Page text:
The ROIs were resampled in the same Talairach atlas space as the PET images. Decay-corrected tissue activity curves were then extracted from the dynamic PET data for each participant. D2R specific binding potential (BPND) was calculated for each ROI using the Logan graphical method with cerebellum as a reference region () as previously validated for [18F]NMB with a 3-compartment tracer kinetic model and a graphical method requiring arterial input (; ). The Logan method is appropriate for this analysis because the cerebellum has negligible specific binding for NMB in healthy subjects () and it is unlikely that obese subjects would develop specific binding sites in the cerebellum. Furthermore, even if there are differences in the obese group in uptake of [11C] NMB into the cerebellum such as changes in local blood flow, blood brain barrier permeability, or non-specfic binding, the basic assumption of the Logan reference region approach assumes that these changes, similar to non-specific binding, also occur in the target ROI for that subject group or individual. Thus the calculated BPND takes this variation into consideration. Slopes were obtained from Logan plot points for data acquired 60–120 min after [11C]NMB injection. BPND‘s were averaged for left and right caudate, putamen and nucleus accumbens to minimize regional comparisons and because no evidence suggested that these findings would be asymmetric.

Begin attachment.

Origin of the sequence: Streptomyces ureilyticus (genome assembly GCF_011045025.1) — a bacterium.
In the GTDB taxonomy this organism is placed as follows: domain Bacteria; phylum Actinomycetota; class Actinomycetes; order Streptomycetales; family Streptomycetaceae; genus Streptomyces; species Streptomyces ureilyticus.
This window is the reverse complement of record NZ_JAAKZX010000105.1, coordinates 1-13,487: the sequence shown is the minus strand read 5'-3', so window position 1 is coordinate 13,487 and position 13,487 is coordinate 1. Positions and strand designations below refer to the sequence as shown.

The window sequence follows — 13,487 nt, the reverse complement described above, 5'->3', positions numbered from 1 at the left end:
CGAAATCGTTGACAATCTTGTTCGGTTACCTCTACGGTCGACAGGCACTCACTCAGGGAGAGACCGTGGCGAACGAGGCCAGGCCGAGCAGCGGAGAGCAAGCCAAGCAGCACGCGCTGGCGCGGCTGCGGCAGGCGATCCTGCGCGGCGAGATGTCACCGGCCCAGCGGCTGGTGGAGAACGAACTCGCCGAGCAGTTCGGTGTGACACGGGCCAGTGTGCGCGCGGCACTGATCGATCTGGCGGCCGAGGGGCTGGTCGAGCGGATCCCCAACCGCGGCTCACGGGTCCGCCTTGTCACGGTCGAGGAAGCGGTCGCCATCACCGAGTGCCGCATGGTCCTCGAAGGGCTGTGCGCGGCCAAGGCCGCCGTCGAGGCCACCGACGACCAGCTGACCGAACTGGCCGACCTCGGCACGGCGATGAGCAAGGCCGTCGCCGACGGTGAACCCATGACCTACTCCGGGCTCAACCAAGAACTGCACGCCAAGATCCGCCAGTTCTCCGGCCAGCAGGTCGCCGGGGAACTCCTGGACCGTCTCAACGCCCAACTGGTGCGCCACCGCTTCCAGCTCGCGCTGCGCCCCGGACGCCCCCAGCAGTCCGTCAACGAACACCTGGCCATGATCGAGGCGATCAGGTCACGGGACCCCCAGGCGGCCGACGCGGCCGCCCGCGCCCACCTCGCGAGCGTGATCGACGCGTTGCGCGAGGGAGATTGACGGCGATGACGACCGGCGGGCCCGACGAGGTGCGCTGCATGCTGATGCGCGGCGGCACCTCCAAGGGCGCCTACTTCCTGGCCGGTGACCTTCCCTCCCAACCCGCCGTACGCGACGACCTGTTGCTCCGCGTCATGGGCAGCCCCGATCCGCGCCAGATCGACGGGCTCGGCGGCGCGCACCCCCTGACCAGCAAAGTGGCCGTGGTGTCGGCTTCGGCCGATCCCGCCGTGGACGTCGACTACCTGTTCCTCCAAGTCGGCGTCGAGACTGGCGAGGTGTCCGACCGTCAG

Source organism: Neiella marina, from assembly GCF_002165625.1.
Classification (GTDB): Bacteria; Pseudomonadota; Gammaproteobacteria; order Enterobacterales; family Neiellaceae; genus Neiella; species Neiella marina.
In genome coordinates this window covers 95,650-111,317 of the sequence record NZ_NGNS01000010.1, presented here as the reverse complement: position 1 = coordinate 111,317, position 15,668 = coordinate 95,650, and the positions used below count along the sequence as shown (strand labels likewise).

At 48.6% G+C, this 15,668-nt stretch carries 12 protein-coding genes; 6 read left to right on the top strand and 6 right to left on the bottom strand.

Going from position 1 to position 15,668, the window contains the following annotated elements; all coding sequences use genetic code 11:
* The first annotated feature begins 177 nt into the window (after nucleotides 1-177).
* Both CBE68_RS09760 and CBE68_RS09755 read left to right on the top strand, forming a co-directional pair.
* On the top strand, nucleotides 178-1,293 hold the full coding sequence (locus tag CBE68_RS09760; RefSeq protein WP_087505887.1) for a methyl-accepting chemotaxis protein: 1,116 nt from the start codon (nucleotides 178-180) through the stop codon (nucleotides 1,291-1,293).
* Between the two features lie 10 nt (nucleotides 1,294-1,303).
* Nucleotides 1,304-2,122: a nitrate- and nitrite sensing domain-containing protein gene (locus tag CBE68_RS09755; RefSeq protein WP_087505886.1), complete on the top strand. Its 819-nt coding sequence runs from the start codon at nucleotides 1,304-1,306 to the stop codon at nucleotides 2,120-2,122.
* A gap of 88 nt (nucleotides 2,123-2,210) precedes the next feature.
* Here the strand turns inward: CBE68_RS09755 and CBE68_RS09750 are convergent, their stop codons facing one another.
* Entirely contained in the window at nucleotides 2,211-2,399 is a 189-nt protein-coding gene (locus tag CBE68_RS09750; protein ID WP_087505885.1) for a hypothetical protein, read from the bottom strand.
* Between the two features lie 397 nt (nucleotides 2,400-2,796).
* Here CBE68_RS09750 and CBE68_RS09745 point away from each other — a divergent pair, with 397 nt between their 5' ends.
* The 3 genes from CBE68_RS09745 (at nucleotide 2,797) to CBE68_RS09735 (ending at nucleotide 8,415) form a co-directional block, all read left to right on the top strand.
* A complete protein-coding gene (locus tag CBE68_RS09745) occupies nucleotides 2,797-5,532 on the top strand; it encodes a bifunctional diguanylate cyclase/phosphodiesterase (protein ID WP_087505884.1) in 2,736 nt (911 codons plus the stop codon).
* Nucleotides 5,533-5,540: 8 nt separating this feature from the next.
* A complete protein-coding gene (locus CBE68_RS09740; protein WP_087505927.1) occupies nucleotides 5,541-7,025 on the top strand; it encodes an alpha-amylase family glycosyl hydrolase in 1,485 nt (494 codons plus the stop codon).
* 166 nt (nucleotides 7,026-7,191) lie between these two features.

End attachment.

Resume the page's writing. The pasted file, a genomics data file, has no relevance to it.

Voxel-based analysis

A voxel-based analysis was performed to detect possible differences in D2R specific binding between normal-weight and obese groups that were not detected with ROI-based analyses as in (). The freely available PVEOUT software (https://nru.dk/pveout/index.php) and co-registered structural MR images for each subject were used to correct for partial volume effects (PVE) using an published method (; ). [11C]NMB PET images corrected for PVE were made for each individual. BPND voxel maps were made for each subject using these images and compared across normal-weight and obese groups at the voxel level using SPM8 (http://www.fil.ion.ucl.ac.uk/spm).

Statistical analyses

Distribution normality for continuous variables was assessed using D’Agostino and Pearson omnibus normality tests in the normal-weight and obese groups separately. Ethnicity and gender distributions between normal-weight and obese groups was assessed with Chi-square tests. To exclude the possibility that differing distributions of ethnicity in normal-weight and obese groups would affect results, participant characteristics and striatal BPND estimates were compared between Caucasian and African American obese subjects with between-subjects Student’s t-tests or univariate general linear models (GLM) using age as a covariate. BMI, age, education level, BDI and ASRS Part A scores were compared between groups with between-subjects Student t-tests, or, in the case of non-normal distributions, non-parametric Mann-Whitney U-tests. BPND estimates for putamen, caudate and nucleus accumbens were compared between groups with a repeated measures GLM using age as a covariate. In an effort to be consistent with the ROIs in similar studies (; ) we also compared a combined striatal BPND ROI (average of putamen and caudate BPND values) between groups with a univariate GLM controlling for age. Relationships between BMI, age and D2R BPND were calculated using Pearson’s r or Spearman’s rho for each ROI. For voxel-based SPM8 analysis, groups were compared with Student’s t-tests using age as a covariate. Results were deemed significant at α ≤ 0.05.